The State’s Emergency Operations Plan, Emergency Support Function #8, Health and Emergency Medical Annex, in part states that the New Jersey Emergency Support Function (NJESF) #8 will not disclose patient medical information due to state confidentiality laws.  However, it will provide appropriate information to the Red Cross for access by the public. In addition, it must be officially activated by the State Office of Emergency Management. 

While it does not specifically permit information sharing for treatment and coordination of care purposes, NJESF 8 states, “Health and medical information is exchanged through the local, county and State EOC's and liaison occurs at these facilities. The NJDHSS and the local health departments provide for health surveillance in the affected area.”  At the very least then, information may be exchanged among and flow through local, county and other designated health departments and emergency operations individuals.  Furthermore, where otherwise required by the Department of Health, information may also be disclosed.   

The New Jersey Civil Defense and Disaster Control Act, P.L.1942, c.251 (C.App.A:9-33 et seq.), requires any information disclosed to the Governor (or his or her designees) as reasonably necessary to carry out the powers granted to him by the Act.  Furthermore, the Governor may make any order, rule or regulation governing medical corps, rescue squads, and other forces performing functions or duties in connection with emergency management.  However, it does not authorize specifically the disclosure of information for disaster relief efforts to and among public health and other entities, or third parties conducting disaster relief activities.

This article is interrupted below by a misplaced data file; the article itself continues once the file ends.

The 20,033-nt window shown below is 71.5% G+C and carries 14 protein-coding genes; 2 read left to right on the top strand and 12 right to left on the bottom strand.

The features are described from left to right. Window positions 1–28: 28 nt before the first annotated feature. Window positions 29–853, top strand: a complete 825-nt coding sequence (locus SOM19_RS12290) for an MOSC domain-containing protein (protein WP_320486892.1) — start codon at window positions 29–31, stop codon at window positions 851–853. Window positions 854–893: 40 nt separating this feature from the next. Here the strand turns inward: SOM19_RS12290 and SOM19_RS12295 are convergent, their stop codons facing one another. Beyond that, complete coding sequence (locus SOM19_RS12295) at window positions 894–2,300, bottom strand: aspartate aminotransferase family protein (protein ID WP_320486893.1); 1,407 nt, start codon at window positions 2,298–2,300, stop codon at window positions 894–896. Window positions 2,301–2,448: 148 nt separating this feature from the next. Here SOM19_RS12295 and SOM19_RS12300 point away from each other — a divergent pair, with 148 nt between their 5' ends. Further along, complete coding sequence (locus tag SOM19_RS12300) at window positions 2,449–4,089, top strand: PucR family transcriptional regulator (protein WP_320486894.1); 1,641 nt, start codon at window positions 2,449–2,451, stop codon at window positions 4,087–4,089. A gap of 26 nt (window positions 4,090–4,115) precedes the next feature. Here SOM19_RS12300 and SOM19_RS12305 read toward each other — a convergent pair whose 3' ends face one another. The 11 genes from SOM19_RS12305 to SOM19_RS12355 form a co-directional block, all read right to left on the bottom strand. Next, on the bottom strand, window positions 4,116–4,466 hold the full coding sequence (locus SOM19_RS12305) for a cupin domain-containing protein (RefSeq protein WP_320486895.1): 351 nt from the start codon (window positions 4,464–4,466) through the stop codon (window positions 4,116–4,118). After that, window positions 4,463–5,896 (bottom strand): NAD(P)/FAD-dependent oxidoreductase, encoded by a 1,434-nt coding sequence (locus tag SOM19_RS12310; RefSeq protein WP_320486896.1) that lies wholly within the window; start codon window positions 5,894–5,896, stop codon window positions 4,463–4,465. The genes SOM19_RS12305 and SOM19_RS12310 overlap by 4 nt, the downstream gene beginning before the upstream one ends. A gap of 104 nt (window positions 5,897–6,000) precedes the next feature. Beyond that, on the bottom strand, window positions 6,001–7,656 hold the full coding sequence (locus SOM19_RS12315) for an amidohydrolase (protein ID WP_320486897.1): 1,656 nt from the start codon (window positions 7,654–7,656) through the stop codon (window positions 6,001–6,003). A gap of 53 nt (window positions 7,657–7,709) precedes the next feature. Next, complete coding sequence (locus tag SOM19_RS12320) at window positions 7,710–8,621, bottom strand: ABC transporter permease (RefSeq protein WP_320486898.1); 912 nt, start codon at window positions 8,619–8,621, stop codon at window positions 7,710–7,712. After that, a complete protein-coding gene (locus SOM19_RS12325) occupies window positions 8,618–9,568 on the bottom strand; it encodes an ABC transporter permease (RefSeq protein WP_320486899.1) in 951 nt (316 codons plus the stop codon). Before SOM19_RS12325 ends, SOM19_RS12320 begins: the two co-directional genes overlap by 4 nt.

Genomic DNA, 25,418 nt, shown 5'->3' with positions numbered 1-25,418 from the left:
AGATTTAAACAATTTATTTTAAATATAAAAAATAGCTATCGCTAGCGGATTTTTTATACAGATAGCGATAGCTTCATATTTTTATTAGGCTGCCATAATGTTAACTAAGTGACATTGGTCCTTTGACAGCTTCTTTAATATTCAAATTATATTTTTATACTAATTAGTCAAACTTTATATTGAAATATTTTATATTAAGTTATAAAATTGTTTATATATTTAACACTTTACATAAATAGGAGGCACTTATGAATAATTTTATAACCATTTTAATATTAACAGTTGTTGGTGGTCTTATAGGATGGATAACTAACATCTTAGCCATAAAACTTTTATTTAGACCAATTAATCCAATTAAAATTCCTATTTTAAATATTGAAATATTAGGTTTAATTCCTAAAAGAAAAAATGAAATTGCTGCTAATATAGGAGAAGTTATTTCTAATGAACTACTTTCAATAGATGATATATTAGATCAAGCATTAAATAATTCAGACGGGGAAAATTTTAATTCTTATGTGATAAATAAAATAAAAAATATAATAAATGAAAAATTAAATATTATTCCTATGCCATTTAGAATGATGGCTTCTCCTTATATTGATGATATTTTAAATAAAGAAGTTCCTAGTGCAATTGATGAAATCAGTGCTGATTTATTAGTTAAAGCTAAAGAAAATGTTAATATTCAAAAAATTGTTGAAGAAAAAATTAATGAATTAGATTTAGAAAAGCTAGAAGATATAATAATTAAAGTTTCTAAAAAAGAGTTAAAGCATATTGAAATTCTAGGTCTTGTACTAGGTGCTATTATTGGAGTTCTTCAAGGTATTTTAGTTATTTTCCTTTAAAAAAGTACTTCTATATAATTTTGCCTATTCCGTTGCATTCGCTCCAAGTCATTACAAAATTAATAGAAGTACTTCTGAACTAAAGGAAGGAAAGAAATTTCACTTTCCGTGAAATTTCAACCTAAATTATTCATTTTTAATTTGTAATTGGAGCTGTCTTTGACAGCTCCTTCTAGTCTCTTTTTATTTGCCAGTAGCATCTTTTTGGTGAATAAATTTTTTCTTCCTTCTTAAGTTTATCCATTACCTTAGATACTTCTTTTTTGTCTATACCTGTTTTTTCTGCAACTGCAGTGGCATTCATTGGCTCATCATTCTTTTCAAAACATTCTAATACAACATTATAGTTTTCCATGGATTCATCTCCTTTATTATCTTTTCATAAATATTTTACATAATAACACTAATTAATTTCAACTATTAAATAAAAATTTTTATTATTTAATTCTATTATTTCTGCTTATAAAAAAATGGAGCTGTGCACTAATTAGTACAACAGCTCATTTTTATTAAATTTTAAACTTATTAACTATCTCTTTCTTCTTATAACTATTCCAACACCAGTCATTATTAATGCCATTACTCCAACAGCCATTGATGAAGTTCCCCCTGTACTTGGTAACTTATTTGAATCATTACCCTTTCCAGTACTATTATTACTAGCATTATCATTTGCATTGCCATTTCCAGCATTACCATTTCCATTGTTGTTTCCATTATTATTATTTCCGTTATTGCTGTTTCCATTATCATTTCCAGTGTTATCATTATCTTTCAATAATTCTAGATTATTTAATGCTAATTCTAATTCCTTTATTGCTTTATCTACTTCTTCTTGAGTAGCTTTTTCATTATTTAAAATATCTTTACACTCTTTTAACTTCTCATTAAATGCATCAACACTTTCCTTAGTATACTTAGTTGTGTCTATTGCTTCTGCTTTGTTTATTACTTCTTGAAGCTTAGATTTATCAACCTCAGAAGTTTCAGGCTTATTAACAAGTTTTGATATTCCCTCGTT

The New Jersey Emergency Health Powers Act, N.J.S.A. 26:13-1 et seq., addresses public health emergencies and the scope of power granted to the Department of Health, requires providers to report to the Department of Health and any local health official any persons who are suspected of or have any illness or health condition reasonably believed to be potential causes of a public health emergency.  Disclosure of any information held by the Commissioner of Health is for very limited purposes unless the individual consents in writing to the disclosure, such as to local health departments for epidemiological investigation or containment countermeasures, to law enforcement agencies, and to determine death, among others.  However, the Emergency Health Powers Act only addresses public health emergencies, and not natural disasters and other forms of emergencies which may require disclosure of patient information.  


[1] N.J.A.C. 13:35-6.5(d).

[2] N.J.A.C. 8:43G-4.1(a)21.